Small and medium-sized businesses are the lifeblood of the economy. In the U.S., more than 30 million SMB companies employ more than 60% of the workforce and account for about 40% of U.S. GDP. 

From this foundation, we’ve seen the rise of the SMBTech ecosystem, which includes a range of companies that support and enable SMBs in the digital era. This was not always the case—SMBs were slower to adopt technology, infrastructure costs were high, and the unit economics proved to be difficult in courting SMBs as customers.


The tech landscape

Four major changes in the tech landscape have contributed to building scalable solutions for SMBs:

  1. Cloud: Spurred on by Amazon’s AWS and Salesforce, the advent of cloud services significantly lowered infrastructure costs and saw a huge transition to cloud adoption.
  2. Mobile: The creation and popularization of the smartphone fundamentally changed the way everyday consumers interact with technology on a daily basis.
  3. Digital: Social media and telecommunications encouraged businesses to go online and leverage advertising tools and customer interaction opportunities.
  4. Payments: The digitization of payments made it easy for people to send and receive money around the world, and SMBs could integrate payments in their offerings.

Over the past few decades, increased accessibility to technology has created a friendlier environment for starting a business. While it may have previously been cost-prohibitive to create a product and sell it from a shop, open a salon, or build a restaurant, today’s landscape looks different. 

With everyday consumers adopting technologies at faster rates than ever, it’s only natural that businesses are leveraging the same technologies to succeed. Today’s SMBs can access crucial business tools from Day One—things like contactless payments, software stacks, supply chain management, online ordering and more. Having this kind of support early on helps give SMBs the space to innovate and thrive.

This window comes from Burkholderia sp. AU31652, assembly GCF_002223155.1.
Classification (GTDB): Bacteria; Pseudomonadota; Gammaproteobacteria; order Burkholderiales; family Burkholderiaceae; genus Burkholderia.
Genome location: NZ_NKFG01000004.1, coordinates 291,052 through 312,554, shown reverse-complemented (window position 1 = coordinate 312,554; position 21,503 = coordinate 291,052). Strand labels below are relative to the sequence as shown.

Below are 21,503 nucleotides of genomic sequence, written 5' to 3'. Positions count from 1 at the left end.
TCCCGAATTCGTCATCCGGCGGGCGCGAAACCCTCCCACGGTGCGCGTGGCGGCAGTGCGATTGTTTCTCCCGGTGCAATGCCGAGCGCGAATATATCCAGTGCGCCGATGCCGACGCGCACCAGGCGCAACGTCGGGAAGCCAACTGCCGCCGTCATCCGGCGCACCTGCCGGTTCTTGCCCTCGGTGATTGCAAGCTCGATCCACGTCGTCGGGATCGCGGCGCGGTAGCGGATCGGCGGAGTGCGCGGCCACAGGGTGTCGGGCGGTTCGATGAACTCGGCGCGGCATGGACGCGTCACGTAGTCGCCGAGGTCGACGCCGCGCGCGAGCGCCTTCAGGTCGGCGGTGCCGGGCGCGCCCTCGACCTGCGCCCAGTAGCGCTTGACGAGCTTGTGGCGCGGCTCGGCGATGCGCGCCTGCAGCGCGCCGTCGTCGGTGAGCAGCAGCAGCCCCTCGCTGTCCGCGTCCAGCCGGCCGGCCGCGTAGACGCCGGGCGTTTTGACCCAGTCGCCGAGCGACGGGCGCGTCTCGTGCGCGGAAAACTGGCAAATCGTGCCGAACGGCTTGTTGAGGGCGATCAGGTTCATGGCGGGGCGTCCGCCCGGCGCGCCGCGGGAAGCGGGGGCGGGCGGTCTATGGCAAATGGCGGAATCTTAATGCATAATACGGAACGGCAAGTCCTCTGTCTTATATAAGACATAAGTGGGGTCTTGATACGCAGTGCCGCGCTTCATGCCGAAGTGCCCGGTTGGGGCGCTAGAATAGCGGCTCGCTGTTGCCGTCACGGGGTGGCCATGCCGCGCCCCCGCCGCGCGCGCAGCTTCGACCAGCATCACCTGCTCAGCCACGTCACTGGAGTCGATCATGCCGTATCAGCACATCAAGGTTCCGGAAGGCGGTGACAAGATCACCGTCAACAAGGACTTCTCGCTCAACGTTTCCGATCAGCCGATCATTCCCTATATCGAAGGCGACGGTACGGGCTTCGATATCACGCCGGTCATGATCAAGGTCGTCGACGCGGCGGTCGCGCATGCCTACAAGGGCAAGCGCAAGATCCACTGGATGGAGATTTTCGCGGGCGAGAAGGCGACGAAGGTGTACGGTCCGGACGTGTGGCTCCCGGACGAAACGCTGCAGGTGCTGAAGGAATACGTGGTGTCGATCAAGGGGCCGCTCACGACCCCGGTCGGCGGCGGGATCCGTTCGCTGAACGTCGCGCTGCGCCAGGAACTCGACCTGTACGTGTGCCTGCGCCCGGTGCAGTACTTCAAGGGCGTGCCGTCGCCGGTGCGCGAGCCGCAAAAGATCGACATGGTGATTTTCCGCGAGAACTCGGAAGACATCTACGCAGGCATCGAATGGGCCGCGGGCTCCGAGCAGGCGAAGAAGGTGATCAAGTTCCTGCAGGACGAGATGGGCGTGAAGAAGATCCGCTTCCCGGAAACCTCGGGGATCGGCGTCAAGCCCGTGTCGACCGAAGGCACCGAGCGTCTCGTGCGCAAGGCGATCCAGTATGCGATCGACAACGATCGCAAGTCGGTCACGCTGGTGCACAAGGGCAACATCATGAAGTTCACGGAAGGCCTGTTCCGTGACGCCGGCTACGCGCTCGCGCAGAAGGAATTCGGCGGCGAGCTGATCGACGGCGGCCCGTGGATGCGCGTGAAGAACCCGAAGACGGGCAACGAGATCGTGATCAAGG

Big players, small players

By building comprehensive communications and advertising tools, large companies like Google, Salesforce and Facebook (Meta) had already inadvertently created solutions for SMBs, allowing SMB employees to interact with one another or their customers, and to advertise products and services online. Even within the SMBTech industry itself, giants have emerged, with Shopify providing e-commerce capability, Stripe with payments, Square and Toast with point-of-sale, and RingCentral with cloud phone systems. But these companies only skim the surface of disruptors within the SMBTech industry.

Just like their customers—the SMBs—these SMBTech companies often have the same scrappy can-do mentality, working to identify the pain points of their users and tailoring tech-enabled solutions to counter them. 

The past few years saw the growth of vertical-specific solutions, including:

Function-specific solutions have also been prominent, including:

No matter what type of small business you’d like to start, there is almost certainly a tech stack waiting to support you.


How the pandemic accelerated adoption of SMBTech

During the COVID-19 pandemic, small businesses were hit the hardest and many were forced to close their doors. Those able to stay afloat moved to innovate as fast as they could, and benefited from access to technology such as online ordering and digital payments.

SMBTech companies also struggled during the pandemic, with SMBs needing to cut costs to stay open. As most small businesses realized the need for tools and applications almost overnight, some services couldn’t keep up with the increased demand. According to an October 2020 report by Hello Alice and GGV Capital, about 75% of small business owners intended to spend more on technology in 2021. 

Other SMB companies quickly offered outsized support, creating products and services that helped businesses stay in operation. Technologies such as contactless payment, online ordering, improved supply chain management, and core software stacks were quickly prioritized and deployed by SMBTech companies.